The point I am trying so miserably to make is that here we have a Moderate Muslim, a favorite among American academics, who is justifying and defending the duty of Muslim men, as set forth in the Quran, to lay hands on their wives for disobedience. Why is this not an issue for feminists?

I have one more thing to say about Badawi's "tap" before I move on. Leftist Western Islamic Scholars like Badawi or Karen Armstrong often translate the Arabic word Idrib in this section of the Quran to mean something like "tap." Idrib is used repeatedly in the Quran. In nearly every use of the word it clearly comes across as meaning to beat, scourge, or strike (hard), as in, “strike (Idrib) off their heads, strike (Idrib) off the very tips of their fingers!” – Quran (8:12)

I would like Badawi to explain how one would go about “tapping” off the head of some poor 8th century Jewish tribesman. How exactly would a good Muslim warrior “tap” off the tips of some Quraysh goat herder's fingers?

The solution to gender inequity in Islam is not to deny its existence by sugarcoating text in the Quran. It is not to transform "strike" into "tap," although I wish it was that easy. A more plausible solution is to take a step back as Muslims like Irshad Manji have and say hey, that was then this is now. In the 21st Century, particularly if you're living in a western society, it is just not acceptable behavior to tap on your wives – no matter what the Quran requires.

At any rate, Badawi should inspire an interesting and informative discussion of various Islamic issues. I will be attending the lecture, tomorrow night at 7:00 pm in Grainger 1100 and encourage you to as well.


ADAM JAMES said...

There is an essential problem with Irshad Manji. And it has nothing to do with her character, personal morality, religious devotion, etc. Whether or not her populism is good or bad is another question. The problem is that people take her arguments as though they are coming from an intellectual. It is much worse than what you criticize 'liberals' so much for. Jamal Badawi is an accredited scholar. He is a popular scholar. He is a scholar Muslims of North America respect and trust. Yet your arguments across this blog continually chide liberals with believing this 'moderate' islam, or this 'peaceful' islam, or this 'peaceful' jihad presented by people like Dr. Badawi. But here you take a person like Irshad, who is not an Islamic scholar, and tell Muslims to look towards her. Fair enough, there may be times when she makes a point. But I find there to be no reason to take in good faith anything of what she says when compared to people such as Dr. Badawi. She writes a book about ijtihad that isn't about ijtihad, at least puts in a completely false context, and then people think that's what muslims should be like. Like her, the Muslim who says it is okay to not pray. Yes, it is okay in the sense that you have the choice. But where is the legal basis for that? And if there is, does she understand it? You should take Jamal Badawi seriously, and also look at him critically. Your criticism is well taken, and something you should perhaps find a way to get personally addressed by him. Or find other scholars to compare with. Irshad Manji can live whatever life she wants to live, but I am sick of people making her out to be the ideal muslim.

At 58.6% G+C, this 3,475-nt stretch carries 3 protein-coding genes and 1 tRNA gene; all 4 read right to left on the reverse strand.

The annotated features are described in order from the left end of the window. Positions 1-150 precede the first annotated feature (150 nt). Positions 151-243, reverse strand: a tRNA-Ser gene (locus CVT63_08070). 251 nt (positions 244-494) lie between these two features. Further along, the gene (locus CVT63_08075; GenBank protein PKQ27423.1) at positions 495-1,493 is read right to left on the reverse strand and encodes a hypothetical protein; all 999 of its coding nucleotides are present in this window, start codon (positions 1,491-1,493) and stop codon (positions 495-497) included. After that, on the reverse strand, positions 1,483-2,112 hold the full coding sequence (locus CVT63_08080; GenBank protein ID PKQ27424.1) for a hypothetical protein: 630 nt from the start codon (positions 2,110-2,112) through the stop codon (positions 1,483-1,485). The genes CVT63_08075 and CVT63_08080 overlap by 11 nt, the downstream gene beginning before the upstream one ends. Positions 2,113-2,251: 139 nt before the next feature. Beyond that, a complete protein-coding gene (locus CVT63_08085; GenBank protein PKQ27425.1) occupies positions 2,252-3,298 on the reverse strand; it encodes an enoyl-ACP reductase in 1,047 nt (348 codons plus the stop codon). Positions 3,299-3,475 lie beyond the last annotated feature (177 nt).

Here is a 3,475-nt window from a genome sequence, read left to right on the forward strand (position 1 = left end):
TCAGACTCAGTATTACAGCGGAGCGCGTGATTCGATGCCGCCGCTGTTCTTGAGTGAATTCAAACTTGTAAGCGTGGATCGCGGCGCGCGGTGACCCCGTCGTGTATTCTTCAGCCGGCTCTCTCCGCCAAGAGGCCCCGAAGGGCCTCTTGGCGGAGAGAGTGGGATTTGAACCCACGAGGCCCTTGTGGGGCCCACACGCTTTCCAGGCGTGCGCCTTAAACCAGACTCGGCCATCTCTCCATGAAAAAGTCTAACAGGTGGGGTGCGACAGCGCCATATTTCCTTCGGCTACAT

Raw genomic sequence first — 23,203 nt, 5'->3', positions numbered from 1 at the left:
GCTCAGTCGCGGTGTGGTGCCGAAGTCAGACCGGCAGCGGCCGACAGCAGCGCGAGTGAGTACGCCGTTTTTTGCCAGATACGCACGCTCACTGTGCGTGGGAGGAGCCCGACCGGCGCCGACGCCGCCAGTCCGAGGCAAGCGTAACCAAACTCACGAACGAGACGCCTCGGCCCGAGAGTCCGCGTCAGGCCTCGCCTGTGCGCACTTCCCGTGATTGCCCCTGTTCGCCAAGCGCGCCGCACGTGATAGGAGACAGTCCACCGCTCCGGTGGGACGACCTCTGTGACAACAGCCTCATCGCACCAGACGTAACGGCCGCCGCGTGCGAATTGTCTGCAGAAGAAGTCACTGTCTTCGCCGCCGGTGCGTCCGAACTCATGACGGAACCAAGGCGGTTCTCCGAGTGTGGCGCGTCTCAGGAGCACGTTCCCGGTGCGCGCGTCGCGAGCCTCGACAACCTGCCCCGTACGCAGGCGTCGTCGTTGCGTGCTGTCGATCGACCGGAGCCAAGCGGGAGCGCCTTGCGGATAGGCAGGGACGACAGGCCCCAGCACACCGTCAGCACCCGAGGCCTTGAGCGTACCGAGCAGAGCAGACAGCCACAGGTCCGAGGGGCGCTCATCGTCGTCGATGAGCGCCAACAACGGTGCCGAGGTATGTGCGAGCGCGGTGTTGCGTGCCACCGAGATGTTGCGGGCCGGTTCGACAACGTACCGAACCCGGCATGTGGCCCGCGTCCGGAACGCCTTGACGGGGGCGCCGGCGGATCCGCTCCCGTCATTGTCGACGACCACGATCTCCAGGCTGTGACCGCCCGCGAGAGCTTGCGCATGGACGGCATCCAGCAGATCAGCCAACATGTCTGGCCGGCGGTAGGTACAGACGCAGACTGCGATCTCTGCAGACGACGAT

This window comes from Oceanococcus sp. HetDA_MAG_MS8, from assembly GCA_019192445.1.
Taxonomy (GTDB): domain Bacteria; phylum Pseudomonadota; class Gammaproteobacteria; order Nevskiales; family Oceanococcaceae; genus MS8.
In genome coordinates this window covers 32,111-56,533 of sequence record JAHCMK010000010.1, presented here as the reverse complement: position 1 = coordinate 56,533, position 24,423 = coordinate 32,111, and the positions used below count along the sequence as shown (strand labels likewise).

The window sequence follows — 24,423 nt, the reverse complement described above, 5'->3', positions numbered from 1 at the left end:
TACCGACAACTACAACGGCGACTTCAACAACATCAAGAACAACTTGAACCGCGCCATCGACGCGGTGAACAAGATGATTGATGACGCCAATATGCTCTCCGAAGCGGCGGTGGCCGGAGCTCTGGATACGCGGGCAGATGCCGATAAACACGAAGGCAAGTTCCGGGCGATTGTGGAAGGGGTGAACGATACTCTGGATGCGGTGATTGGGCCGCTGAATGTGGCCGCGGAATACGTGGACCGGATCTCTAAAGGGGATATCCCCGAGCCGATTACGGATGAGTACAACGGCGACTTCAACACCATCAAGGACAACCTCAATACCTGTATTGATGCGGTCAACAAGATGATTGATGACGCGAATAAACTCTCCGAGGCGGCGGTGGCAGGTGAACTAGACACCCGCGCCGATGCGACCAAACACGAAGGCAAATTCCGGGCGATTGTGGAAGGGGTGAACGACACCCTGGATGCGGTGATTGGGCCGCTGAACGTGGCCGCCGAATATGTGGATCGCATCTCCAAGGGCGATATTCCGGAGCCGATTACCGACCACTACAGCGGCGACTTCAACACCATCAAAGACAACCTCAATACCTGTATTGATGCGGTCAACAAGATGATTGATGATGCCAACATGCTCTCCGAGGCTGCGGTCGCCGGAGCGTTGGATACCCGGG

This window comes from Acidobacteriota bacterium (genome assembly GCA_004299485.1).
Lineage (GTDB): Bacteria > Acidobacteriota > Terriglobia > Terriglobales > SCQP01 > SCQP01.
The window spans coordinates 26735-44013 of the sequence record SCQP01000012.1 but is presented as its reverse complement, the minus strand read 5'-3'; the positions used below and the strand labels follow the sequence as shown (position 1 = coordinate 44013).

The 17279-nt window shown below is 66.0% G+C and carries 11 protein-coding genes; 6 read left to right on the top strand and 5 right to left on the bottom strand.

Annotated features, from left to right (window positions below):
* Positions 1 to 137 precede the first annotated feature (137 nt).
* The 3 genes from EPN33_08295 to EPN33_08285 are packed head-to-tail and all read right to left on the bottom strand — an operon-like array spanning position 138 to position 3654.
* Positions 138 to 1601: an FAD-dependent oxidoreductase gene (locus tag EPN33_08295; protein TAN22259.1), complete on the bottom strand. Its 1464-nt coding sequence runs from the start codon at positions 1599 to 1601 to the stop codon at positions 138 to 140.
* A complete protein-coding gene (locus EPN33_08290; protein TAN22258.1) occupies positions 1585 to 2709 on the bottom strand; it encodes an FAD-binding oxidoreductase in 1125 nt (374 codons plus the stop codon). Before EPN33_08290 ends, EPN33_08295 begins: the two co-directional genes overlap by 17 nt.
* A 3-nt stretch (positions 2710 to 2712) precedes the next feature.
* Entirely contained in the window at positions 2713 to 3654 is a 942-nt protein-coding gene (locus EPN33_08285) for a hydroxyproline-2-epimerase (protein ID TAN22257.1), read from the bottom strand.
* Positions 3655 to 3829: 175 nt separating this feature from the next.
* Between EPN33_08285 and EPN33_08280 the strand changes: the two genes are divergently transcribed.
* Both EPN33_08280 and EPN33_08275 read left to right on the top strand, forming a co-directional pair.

amlh2000 said...

Maybe the Islam of the olden days was about humiliting people however todays Islam is about raising the Station of everyone.

Rising to our Station of Messiah, Mehdi, Prophet, Trustee, Care Giver, Gaurdian and Messenger.

This is a Duty and Responsibility of all Mankind not just some of us.

I took an Islamic Traditions Class from Dr. Badawi back in 1995 and it was just the beginning of my understanding and appreciating the positive possibilities in Islam.


Anne Marie Elderkin
The Earth Personified is Risen